To what type of student is the course aimed at? Well, I personally feel that any student who is committed to leading a thriving personal and professional live would benefit from taking this class. But, of course, I might be biased…

How does your course relate to what we are all going through currently? What advice do you have for dealing with the current crisis relating to your expertise?

We are currently going through a health crisis. It is normal that we feel distressed. The coronavirus triggers all four types of stressors. We feel time stressors: we have too little to do or the feeling that time is slipping away, and we cannot get anything done. There are encounter stressors: dealing with family or roommates in quarantine or not being able to see one’s family and friends. Then there is the quarantine itself, as a situational stressor, and anticipatory stressors: worries about the future, about not being able to graduate, about becoming sick, financial repercussions, … There is so much going on in our heads. To deal better with time stressors, we can try to create a new structure in our days. Have a fixed time to get up, to start working, to exercise, … and make “doable” to-do-lists. To make the quarantine more bearable, we can deliberately add activities to our schedule that bring us positive emotions and limit those that bring negative emotions (news and social media!). Ask yourself, which activity brings me joy? Which activity brings me hope, makes me grateful, even now in quarantine? There are plenty of stress management techniques that one can rely upon to deal with encounter and anticipatory stressors. One that is especially beneficial is to practice mindfulness. When your thoughts are going everywhere, use the STOP technique. Stop what you are doing, Take a few deep breaths, Observe what you are feeling, thinking, sensing and label it, and then Proceed. Merely recognizing and labeling your emotion as fear or anger, will take the sharpness away of that emotion. Tell yourself it is normal to feel this way during a crisis and that emotions come and go. Also, accept that you are only human...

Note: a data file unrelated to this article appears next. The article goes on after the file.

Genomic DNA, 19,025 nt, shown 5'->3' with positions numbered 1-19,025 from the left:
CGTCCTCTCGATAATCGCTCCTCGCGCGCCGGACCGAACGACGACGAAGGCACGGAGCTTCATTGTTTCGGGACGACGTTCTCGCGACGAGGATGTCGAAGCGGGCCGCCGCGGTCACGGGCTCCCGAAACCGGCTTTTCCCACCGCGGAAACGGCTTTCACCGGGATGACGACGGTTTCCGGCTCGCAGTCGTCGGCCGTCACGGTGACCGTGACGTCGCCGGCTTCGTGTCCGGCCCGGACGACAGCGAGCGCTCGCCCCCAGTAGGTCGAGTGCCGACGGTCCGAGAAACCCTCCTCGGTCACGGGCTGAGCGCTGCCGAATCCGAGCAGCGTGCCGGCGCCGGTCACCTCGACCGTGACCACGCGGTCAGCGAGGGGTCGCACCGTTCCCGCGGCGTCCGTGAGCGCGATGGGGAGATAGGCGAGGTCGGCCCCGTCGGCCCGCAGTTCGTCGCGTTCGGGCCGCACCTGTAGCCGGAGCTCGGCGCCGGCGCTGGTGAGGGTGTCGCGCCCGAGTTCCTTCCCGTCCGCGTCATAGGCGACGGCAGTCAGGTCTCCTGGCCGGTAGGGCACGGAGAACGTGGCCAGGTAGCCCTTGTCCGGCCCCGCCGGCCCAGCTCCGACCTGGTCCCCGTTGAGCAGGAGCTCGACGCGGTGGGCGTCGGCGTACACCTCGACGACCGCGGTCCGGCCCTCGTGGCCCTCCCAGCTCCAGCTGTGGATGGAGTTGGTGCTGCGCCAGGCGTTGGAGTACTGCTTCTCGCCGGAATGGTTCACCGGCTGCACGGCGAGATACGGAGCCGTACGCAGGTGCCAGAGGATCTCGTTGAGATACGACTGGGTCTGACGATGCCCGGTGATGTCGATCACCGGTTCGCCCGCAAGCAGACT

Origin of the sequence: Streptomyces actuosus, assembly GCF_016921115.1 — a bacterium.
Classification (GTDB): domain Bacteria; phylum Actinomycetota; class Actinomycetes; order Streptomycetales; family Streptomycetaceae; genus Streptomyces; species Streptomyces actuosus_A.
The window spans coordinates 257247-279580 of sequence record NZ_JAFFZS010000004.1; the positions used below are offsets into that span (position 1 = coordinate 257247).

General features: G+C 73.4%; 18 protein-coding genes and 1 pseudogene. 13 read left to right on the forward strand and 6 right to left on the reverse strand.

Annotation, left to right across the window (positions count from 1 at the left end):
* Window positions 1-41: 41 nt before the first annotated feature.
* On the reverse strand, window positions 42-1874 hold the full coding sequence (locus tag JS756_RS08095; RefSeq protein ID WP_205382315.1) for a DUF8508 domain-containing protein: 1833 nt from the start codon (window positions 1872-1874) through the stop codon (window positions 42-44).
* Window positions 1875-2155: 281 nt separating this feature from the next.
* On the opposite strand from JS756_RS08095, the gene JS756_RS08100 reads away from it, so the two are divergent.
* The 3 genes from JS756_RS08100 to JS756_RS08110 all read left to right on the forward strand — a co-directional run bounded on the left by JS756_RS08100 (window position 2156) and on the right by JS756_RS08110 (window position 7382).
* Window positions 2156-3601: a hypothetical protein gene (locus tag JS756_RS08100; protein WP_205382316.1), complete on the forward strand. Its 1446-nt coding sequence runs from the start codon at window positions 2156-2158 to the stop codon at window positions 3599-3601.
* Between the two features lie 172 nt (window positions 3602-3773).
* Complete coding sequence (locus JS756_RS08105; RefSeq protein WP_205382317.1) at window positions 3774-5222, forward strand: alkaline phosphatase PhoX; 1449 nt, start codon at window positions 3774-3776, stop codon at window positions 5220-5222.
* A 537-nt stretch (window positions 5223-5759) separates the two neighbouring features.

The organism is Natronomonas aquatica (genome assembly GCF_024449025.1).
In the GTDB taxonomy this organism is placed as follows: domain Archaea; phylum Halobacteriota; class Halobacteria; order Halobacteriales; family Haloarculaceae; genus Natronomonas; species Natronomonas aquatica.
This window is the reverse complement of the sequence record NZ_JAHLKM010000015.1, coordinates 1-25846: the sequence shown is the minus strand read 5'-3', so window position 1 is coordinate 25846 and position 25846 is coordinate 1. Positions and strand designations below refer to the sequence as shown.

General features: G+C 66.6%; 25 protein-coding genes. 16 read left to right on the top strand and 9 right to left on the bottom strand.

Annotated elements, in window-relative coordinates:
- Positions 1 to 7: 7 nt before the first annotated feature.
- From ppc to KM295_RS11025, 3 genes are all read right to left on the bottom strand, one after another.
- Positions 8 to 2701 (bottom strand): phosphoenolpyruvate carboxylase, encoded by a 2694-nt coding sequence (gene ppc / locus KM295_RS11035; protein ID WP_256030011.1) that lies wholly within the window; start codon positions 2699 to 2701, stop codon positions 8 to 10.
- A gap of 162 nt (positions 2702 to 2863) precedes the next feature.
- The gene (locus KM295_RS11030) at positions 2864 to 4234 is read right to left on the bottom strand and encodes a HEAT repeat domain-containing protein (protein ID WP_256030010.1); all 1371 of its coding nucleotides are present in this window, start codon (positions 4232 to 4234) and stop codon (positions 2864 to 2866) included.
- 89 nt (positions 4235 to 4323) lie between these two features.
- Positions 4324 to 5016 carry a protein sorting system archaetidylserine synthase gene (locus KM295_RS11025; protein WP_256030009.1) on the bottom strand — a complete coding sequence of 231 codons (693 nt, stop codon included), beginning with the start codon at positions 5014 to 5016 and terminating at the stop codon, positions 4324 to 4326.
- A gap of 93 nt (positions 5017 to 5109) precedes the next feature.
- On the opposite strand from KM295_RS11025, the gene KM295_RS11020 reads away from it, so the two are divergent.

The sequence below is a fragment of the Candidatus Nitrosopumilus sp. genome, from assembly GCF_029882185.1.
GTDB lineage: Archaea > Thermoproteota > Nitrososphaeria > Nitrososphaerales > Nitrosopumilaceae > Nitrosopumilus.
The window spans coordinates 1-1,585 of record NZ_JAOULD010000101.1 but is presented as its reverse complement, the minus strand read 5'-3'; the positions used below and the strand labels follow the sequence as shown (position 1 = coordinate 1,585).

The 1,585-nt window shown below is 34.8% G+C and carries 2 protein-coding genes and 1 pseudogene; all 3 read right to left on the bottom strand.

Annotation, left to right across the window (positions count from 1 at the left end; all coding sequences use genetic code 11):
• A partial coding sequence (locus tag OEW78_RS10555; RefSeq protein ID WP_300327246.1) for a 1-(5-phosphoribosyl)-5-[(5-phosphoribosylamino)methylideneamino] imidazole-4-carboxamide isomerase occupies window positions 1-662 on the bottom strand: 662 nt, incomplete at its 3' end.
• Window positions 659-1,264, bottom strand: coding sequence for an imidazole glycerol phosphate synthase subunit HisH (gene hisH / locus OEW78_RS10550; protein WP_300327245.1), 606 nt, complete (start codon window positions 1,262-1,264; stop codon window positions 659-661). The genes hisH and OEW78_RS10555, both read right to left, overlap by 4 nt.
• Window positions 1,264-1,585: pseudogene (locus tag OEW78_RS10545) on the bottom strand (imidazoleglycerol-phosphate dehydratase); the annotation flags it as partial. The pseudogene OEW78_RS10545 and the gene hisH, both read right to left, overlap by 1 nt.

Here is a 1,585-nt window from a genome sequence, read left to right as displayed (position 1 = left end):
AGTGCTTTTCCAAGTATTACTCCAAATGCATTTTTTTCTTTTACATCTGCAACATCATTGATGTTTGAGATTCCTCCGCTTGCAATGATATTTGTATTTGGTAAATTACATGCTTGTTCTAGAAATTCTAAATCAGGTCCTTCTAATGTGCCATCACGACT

Anything else that you would like to add?

I am very passionate about well-being. Teaching people how to thrive has become my personal mission in life and has brought me a lot of meaning and joy as well. I hope to spread some of this to my future students too.